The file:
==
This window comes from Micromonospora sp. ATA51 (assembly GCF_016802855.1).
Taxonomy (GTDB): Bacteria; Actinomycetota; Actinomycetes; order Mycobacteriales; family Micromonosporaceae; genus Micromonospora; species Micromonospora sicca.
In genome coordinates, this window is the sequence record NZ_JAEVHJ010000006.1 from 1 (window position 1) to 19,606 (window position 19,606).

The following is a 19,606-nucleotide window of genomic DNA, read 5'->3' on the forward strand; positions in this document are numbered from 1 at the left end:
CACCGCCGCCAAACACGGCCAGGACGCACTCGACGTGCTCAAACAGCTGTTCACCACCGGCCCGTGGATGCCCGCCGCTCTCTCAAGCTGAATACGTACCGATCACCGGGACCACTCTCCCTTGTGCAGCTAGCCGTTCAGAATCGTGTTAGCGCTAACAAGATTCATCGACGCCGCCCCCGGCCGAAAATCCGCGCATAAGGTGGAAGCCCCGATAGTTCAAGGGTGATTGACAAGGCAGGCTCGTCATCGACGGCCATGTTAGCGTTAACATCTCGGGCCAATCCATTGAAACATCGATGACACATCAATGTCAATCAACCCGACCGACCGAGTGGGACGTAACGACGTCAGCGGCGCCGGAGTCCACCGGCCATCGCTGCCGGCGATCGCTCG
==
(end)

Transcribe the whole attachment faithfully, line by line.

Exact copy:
This window comes from Micromonospora sp. ATA51 (assembly GCF_016802855.1).
Taxonomy (GTDB): Bacteria; Actinomycetota; Actinomycetes; order Mycobacteriales; family Micromonosporaceae; genus Micromonospora; species Micromonospora sicca.
In genome coordinates, this window is the sequence record NZ_JAEVHJ010000006.1 from 1 (window position 1) to 19,606 (window position 19,606).

The following is a 19,606-nucleotide window of genomic DNA, read 5'->3' on the forward strand; positions in this document are numbered from 1 at the left end:
CACCGCCGCCAAACACGGCCAGGACGCACTCGACGTGCTCAAACAGCTGTTCACCACCGGCCCGTGGATGCCCGCCGCTCTCTCAAGCTGAATACGTACCGATCACCGGGACCACTCTCCCTTGTGCAGCTAGCCGTTCAGAATCGTGTTAGCGCTAACAAGATTCATCGACGCCGCCCCCGGCCGAAAATCCGCGCATAAGGTGGAAGCCCCGATAGTTCAAGGGTGATTGACAAGGCAGGCTCGTCATCGACGGCCATGTTAGCGTTAACATCTCGGGCCAATCCATTGAAACATCGATGACACATCAATGTCAATCAACCCGACCGACCGAGTGGGACGTAACGACGTCAGCGGCGCCGGAGTCCACCGGCCATCGCTGCCGGCGATCGCTCG